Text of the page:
Billy Sherwood: Citizen

This week’s Sherwood release is a triumphant, star-studded concept album.

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The well-connected one’s prolific career continues with his eighth solo album, as his titular protagonist flits across time, witnessing significant historical events from the purge of the Cherokee (Trail Of Tears) to the Wall St. Crash (The Great Depression).

The title track opens and sets the tone, with big, ballsy motifs, Hammond organ and neo-prog moments. As well as featuring fellow Circa member Tony Kaye this is all the more poignant for being the last recorded performance by Chris Squire. Throughout, Sherwood plays most of the parts himself (including his first instrument, the drums, and he’s pretty damn handy), and his vocals sounds like Peter Gabriel’s in parts. Further bait for Yes fans are contributions from Rick Wakeman, Geoff Downes and Patrick Moraz, while Jon Davison turns in a terrific performance on the very Yes Written In The Centuries (more energetic and exciting than anything from Heaven And Earth). Elsewhere Alan Parsons, Steve Hackett and Jordan Rudess add their talents, and if it’s not a total success (folk rocker Just Galileo And Me is just saved by its annoyingly catchy and historically dubious chorus) – but if Conspiracy, Lifesigns and 90s Yes are your bag, you will love this record.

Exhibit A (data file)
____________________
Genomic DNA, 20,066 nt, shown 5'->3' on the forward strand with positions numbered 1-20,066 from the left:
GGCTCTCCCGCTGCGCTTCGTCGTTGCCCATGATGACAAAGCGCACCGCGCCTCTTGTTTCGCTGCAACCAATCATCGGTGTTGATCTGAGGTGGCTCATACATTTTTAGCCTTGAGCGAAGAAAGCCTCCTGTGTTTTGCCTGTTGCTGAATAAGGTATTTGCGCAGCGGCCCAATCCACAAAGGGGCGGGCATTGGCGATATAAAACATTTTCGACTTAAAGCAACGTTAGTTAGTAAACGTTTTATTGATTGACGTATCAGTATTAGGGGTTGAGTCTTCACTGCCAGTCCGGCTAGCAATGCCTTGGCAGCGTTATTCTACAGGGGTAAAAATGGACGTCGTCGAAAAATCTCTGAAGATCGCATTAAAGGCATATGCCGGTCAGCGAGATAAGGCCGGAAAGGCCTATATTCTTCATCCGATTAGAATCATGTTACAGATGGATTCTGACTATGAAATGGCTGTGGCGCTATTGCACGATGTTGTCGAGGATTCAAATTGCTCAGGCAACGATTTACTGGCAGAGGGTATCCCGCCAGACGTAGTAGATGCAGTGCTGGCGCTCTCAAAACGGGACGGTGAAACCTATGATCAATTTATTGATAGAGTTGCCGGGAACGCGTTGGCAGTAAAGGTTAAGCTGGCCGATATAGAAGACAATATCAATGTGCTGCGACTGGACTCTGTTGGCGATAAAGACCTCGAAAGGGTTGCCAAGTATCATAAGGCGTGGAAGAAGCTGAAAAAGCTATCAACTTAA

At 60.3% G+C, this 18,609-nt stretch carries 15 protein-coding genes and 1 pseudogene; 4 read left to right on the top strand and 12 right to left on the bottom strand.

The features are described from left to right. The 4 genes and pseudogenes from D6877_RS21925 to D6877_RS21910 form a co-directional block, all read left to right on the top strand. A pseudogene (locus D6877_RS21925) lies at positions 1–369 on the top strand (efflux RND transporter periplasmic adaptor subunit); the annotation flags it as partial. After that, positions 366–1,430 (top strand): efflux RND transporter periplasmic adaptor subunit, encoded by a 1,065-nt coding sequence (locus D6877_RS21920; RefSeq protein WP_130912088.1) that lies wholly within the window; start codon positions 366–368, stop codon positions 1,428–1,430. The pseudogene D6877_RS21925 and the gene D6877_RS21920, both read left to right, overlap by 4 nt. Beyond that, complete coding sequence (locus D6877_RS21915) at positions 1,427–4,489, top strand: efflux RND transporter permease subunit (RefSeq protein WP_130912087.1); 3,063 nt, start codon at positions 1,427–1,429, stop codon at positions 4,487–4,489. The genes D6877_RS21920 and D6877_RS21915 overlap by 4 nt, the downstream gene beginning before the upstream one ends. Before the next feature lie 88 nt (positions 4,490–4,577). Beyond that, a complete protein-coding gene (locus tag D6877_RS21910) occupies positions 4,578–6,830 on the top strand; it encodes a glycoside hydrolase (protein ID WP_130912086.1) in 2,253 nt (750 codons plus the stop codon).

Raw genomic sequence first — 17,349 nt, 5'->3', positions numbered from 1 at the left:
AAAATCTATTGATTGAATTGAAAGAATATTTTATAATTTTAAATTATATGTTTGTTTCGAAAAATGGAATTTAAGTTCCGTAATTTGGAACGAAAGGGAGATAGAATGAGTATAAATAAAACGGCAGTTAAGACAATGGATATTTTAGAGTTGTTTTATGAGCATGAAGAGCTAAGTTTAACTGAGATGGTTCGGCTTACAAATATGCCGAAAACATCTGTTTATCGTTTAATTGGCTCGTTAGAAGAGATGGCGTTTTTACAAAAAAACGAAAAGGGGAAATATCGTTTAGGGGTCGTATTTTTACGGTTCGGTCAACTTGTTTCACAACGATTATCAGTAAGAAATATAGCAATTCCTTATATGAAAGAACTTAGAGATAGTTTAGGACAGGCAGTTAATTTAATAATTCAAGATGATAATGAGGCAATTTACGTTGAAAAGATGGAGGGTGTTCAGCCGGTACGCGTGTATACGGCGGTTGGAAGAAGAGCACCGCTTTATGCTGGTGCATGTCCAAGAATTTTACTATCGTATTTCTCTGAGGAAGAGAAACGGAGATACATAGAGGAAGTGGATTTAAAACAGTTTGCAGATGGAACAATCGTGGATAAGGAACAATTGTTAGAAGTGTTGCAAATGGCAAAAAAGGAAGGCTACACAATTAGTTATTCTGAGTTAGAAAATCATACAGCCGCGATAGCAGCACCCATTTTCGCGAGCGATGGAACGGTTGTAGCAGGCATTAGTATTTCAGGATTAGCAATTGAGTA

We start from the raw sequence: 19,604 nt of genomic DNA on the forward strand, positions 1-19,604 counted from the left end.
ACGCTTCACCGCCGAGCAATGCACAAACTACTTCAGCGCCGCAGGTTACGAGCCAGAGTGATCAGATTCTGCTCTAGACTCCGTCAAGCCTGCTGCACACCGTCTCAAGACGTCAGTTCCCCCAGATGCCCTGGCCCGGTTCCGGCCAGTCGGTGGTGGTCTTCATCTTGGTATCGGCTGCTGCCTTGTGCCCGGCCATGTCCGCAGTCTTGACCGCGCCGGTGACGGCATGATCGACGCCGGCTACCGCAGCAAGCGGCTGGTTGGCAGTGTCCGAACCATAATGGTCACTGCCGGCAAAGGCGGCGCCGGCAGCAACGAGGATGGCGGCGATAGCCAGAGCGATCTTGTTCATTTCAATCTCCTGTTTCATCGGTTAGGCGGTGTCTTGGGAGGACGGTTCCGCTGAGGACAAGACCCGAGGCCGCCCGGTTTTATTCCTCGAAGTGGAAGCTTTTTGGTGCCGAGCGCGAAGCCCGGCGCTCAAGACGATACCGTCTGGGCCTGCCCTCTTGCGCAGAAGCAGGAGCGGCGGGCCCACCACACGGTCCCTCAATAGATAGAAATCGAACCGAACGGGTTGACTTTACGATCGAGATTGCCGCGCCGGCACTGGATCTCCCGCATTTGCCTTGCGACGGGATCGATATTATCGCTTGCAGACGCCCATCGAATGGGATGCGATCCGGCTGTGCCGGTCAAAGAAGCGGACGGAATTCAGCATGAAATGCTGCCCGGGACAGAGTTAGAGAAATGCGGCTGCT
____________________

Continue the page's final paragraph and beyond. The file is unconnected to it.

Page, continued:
Gary Mackenzie

Gary has contributed reviews and news features for Prog Magazine for over a decade now. A fan of prog and heavy rock since childhood, his main areas of interest are classic and symphonic prog, prog-metal and modern acts bringing in fresh influences to the genre. He has a professional background in youth and community work, he teaches drum kit in schools and is a working musician. Gary was the drummer in semi-legendary NWOBHM band Praying Mantis for a couple of years and has been a member of indie-prog-pop-art-rock combo The Mighty Handful for more than twenty years. He loves cats and skiing, and has a Blue Peter badge.